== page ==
##1-4 Die Reihe Ensemble, conducted by Friedrich Cerha
#5 Conducted by Ernest Bour
#6 Saarbrucken Radio Symphony Orchestra, conducted by Antonio Janigro
#7 Stuttgart Schola Cantorum, conducted by Clytus Gottwaold
#8 Conducted by Ernest Bour
========= from the cover ==========
Chamber Concerto for thirteen players. Composed 1969/70
First performance: 1 October 1970, Berlin, "die reihe" ensemble, conductor: Friedrich Cerha;
(a first, three-movement version was performed 11 May 1970, Vienna)
For flute (doubling piccolo), oboe (doubling oboe d'amore and coranglais), clarinet in Bb, bass clarinet (doubling 2nd clarinet in Bb), horn in F, harpsichord and Hammond organ (or harmonium), piano and celesta (one performer for both on each occasion), two violins, viola, cello, double-bass 1. Corrente (fiiessend); 2. Calmo, sostenuto; 3. Movimento preciso e meccanico; 4. Presto
Ligeti calls his four movement Chamber Concerto a "lighter sister" of the String Quartet. This should not, however, be misunderstood as meaning "light-weight" nor as "popular"; what is meant is that characteristic of immediacy which, despite the complexity of its composition, makes the Chamber Concerto seem more transparent, more accessible. The title, moreover, does not attempt to relate in any significant way to historical models, but rather to define exactly what the work is: chamber music, to be sure, but at the same time virtuoso, concertante music for an ensemble of solo instruments consisting of six wind instrumentalists, five string players and two keyboard players. Two aspects of composition are particularly remarkable: firstly, a many-layered structure of rhythms reminiscent of Ives created by consistently using different tempi in several parts at the same time; secondly, a consistent technique of pitch permutation which dissolves the harmony into free figuration. The two together constitute that almost indefinable quality of the cloudy, iridescent, shifting, which is so characteristic of Ligeti's style. Nevertheless, a tendency towards consolidation can be clearly observed: out of the grey sea of blurred elements emerge from time to time melodic contours, rhythmic figures and perceptible harmonies. While the first movement displays a web of closely-woven, agile, independently-moving parts like an intricate piece of filigree, the second begins with an almost static passage which moyes with constant viscosity into a very fast second part whose energy then gradually seems to slacken into a quasi-recapitulation of the first part. The "mechanically precise" third movement gives a further variant of the "Continuum" pattern. And the finale, a compendium of strange, crazy, rapid cadences has the effect of a ghostly whirring perpetuum mobile - a furious whisper.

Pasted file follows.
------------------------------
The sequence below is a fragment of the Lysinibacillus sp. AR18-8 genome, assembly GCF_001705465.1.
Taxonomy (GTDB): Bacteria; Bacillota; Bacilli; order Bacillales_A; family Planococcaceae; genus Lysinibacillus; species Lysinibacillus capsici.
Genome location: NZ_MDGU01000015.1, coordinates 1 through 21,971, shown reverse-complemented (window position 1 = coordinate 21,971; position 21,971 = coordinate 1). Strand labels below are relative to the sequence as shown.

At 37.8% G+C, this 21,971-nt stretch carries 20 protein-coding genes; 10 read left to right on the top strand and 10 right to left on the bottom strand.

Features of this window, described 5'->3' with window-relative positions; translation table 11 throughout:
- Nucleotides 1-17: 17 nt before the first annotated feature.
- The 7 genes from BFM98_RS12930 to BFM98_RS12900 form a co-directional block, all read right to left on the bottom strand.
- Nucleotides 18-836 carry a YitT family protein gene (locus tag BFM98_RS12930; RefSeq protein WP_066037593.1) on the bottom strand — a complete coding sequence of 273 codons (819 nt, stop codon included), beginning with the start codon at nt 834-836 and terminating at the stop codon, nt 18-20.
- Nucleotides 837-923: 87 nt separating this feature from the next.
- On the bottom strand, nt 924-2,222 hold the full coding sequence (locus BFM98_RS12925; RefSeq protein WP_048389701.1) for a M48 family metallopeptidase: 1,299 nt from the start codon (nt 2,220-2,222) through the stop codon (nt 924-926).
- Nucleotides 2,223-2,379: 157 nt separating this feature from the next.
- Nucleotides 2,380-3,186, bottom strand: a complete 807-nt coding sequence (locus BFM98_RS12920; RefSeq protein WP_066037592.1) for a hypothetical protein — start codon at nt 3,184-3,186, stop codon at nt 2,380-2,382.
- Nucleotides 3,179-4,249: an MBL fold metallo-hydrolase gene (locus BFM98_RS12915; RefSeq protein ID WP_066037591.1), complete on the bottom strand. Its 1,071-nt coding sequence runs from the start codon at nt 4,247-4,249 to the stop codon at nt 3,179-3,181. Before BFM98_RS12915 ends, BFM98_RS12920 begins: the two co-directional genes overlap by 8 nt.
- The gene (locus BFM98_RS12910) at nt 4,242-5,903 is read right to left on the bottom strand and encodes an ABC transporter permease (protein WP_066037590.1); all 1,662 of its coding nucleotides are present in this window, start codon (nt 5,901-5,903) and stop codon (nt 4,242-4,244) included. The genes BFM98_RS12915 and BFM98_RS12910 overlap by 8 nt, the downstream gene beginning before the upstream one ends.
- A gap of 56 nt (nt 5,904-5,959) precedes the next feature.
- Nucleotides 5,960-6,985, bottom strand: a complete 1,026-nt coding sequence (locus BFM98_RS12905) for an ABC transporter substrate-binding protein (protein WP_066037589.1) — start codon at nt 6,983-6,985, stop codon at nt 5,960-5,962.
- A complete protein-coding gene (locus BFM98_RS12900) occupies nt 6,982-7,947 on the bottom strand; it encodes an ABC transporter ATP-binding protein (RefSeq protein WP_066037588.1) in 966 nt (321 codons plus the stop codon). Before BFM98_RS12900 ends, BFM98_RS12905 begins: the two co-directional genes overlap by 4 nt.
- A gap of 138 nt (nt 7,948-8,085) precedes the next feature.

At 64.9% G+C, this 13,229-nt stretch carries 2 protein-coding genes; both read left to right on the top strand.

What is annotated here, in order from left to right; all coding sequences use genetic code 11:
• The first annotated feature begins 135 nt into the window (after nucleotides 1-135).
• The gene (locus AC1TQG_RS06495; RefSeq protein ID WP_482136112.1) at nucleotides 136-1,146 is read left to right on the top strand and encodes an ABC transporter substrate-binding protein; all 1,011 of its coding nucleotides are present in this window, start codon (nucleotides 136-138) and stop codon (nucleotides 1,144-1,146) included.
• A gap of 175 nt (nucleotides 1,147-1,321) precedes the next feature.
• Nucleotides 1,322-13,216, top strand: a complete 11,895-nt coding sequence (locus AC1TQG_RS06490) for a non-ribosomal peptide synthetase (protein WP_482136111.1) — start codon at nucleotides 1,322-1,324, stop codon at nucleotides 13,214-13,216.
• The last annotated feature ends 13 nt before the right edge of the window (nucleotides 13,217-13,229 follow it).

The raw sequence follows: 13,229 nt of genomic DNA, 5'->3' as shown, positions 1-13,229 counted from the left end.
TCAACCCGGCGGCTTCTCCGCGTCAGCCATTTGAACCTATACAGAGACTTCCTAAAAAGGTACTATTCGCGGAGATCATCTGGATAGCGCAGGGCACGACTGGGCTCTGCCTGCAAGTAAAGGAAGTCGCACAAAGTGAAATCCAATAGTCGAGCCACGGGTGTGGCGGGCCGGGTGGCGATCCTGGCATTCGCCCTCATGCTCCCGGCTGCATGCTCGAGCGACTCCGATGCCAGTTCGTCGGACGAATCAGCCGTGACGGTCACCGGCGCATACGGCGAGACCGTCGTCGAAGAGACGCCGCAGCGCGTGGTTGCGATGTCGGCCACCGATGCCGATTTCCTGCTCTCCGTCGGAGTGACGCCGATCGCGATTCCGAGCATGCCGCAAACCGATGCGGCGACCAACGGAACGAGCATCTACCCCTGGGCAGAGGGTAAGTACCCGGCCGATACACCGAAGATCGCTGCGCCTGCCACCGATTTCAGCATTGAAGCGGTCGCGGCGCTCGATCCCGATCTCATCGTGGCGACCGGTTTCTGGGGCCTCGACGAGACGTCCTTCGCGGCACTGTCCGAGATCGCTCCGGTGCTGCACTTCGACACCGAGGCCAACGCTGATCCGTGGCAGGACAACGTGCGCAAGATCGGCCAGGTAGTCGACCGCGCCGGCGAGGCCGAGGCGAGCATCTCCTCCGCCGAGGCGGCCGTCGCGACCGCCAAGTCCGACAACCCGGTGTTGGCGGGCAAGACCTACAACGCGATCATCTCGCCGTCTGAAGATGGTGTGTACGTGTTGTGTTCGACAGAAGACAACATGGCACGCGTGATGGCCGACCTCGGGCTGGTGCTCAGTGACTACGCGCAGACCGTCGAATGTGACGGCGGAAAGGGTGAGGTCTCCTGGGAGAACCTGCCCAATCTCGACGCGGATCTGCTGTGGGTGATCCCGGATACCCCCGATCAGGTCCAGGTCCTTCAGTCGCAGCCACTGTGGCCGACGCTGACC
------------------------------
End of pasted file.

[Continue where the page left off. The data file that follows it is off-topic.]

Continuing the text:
Ramifications for string orchestra
or twelve solo string players
First performance: 23 April 1969, Berlin, Radio Symphony Orchestra, conductor: Michael Gielen;
Solo version: 10 October 1969, Saarbrucken, Chamber Orchestra of the Saar Radio, conductor: Antonio Janigro. Scored for Group 1:4 violins, viola and cello, tuned a little more than a quarter-tone higher; Group II: 3 violins, viola, cello, double-bass
"Ramifications" represents a further development of my method of composition with complex musical net-formations; it is, as it were, a terminus in the development from "dense and static" to "broken-up and mobile". The title refers to the polyphonic technique of the part-writing; in one skein, individual parts that are twisted together move in divergent directions so that the strands of the voices gradually become disentangled. The total form is made up of the alternation of ramification and unification of the parts and of the rents or bunching together of the net-formation that ensues from this. And as well as that, there are in this piece new aspects of a micro-tonal harmony. Even earlier I was occasionally working with deviations from the equal temperament (Requiem, "Volumina", "Harmonies**, Second String Quartet). But what is new here is the consistent application of an idea of hyperchromatic harmony. This is made possible by one half of the string instruments being tuned a quarter-tone higher than the others. From the automatically ensuing differences in intonation when the instruments are played, arises a fluctuation in pitch such that one can hardly ever hear exact quarter-tone intervals. In only a few dense places approximative quarter-tone clusters result; apart from that we find a totally new kind of "uncertain" harmony, as though the harmonies had rotted: they have a strong taste and decay has permeated the music.